Although Hepburn was an Oscar-winning actress at this point, she also desperately needed Bringing Up Baby to be a success. So when director Howard Hawks tactfully suggested that she work on her comedic timing with vaudeville star Walter Catlett, she devoted herself to the task. The results speak for themselves: In Bringing Up Baby, Hepburn brings a uniquely chaotic energy to her performance as Susan Vance, breezily leaving destruction in her wake. She provides the perfect foil to Grant’s David Huxley, who was also out on a limb as a befuddled nerd after a career of mostly dashing characters. They find a rhythm together that allows them to each have their moments to shine, the focus ebbing and flowing seamlessly between the two. Bringing Up Baby would define their professional collaboration, with two more films to follow in its wake (Holiday later in 1938 and The Philadelphia Story in 1940, respectively).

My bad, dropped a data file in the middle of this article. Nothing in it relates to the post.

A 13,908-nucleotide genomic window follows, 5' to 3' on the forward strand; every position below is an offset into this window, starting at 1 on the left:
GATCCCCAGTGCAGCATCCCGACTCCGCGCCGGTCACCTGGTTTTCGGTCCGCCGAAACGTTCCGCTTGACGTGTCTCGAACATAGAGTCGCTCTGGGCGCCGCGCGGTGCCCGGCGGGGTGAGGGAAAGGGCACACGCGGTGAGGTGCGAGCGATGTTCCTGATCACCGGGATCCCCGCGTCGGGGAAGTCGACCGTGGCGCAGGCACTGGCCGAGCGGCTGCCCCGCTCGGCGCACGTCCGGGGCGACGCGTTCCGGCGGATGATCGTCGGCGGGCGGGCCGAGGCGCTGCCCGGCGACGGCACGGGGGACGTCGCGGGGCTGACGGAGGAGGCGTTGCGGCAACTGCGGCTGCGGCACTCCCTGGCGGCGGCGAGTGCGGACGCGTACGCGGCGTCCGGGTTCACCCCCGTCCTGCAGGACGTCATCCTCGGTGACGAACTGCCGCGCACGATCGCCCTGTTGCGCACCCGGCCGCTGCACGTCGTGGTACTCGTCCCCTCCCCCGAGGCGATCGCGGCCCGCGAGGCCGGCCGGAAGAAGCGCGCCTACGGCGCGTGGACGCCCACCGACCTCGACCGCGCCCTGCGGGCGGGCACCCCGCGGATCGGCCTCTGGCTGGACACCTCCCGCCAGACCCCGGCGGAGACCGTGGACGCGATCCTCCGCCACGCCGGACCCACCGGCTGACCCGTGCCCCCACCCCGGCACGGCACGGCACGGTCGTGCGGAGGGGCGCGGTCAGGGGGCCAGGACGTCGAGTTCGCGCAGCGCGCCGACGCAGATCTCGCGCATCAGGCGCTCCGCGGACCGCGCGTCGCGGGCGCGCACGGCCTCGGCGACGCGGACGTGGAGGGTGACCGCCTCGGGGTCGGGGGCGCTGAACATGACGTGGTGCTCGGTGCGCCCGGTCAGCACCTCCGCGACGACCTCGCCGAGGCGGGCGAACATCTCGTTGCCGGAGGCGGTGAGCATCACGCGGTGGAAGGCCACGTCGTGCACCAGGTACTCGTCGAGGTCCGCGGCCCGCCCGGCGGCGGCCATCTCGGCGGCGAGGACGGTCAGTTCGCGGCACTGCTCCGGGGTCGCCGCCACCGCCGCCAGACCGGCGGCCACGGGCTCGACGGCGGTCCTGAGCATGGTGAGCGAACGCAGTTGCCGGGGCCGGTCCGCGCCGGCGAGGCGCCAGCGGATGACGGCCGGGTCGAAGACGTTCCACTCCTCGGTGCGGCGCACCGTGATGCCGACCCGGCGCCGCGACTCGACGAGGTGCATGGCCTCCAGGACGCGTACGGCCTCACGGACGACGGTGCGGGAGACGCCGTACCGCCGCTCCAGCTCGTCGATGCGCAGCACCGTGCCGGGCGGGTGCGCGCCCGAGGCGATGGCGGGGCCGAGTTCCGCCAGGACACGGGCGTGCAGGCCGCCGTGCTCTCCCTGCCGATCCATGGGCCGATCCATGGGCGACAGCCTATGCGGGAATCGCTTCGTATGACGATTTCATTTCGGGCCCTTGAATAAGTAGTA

But at least in the short-term, they were not particularly well-rewarded for their efforts in Bringing Up Baby. While some critics of the time responded to it positively (Variety had special praise for its two stars, saying that Hepburn gave “one of her most invigorating screen characterizations as a madcap deb” and Grant “performs his role to the hilt,”), audiences were less convinced. It was not a financial success, especially having gone over budget and over time, for which Hepburn received the majority of the blame; it was this film that would prompt her inclusion on the Independent Theatre Owners’ of America’s now-infamous list of actors who were considered “box office poison.” Hepburn was left in the precarious position of being a huge Hollywood star who was unable to headline a successful film.